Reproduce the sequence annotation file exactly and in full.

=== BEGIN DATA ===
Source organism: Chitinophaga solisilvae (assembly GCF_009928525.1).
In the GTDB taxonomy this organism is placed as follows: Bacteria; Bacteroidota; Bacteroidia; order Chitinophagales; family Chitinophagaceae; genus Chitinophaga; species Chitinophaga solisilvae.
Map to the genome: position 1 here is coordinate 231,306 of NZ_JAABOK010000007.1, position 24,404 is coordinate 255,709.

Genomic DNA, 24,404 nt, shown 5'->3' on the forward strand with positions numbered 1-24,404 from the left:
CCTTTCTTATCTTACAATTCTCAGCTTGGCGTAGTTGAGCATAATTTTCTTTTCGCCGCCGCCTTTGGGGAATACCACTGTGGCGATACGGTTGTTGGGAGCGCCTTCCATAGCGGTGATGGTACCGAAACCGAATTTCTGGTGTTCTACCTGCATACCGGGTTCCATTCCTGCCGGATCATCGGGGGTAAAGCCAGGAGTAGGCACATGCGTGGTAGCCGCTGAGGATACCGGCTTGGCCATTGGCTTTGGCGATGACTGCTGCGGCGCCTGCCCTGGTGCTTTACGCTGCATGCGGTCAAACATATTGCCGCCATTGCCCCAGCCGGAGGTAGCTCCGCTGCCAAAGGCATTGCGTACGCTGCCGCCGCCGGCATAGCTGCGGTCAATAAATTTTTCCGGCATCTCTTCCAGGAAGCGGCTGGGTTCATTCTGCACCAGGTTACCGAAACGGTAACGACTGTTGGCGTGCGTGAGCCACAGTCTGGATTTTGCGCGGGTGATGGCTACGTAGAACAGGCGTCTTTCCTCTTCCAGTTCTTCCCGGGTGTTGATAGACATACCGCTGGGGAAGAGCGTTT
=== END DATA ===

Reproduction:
Source organism: Chitinophaga solisilvae (assembly GCF_009928525.1).
In the GTDB taxonomy this organism is placed as follows: Bacteria; Bacteroidota; Bacteroidia; order Chitinophagales; family Chitinophagaceae; genus Chitinophaga; species Chitinophaga solisilvae.
Map to the genome: position 1 here is coordinate 231,306 of NZ_JAABOK010000007.1, position 24,404 is coordinate 255,709.

Genomic DNA, 24,404 nt, shown 5'->3' on the forward strand with positions numbered 1-24,404 from the left:
CCTTTCTTATCTTACAATTCTCAGCTTGGCGTAGTTGAGCATAATTTTCTTTTCGCCGCCGCCTTTGGGGAATACCACTGTGGCGATACGGTTGTTGGGAGCGCCTTCCATAGCGGTGATGGTACCGAAACCGAATTTCTGGTGTTCTACCTGCATACCGGGTTCCATTCCTGCCGGATCATCGGGGGTAAAGCCAGGAGTAGGCACATGCGTGGTAGCCGCTGAGGATACCGGCTTGGCCATTGGCTTTGGCGATGACTGCTGCGGCGCCTGCCCTGGTGCTTTACGCTGCATGCGGTCAAACATATTGCCGCCATTGCCCCAGCCGGAGGTAGCTCCGCTGCCAAAGGCATTGCGTACGCTGCCGCCGCCGGCATAGCTGCGGTCAATAAATTTTTCCGGCATCTCTTCCAGGAAGCGGCTGGGTTCATTCTGCACCAGGTTACCGAAACGGTAACGACTGTTGGCGTGCGTGAGCCACAGTCTGGATTTTGCGCGGGTGATGGCTACGTAGAACAGGCGTCTTTCCTCTTCCAGTTCTTCCCGGGTGTTGATAGACATACCGCTGGGGAAGAGCGTTT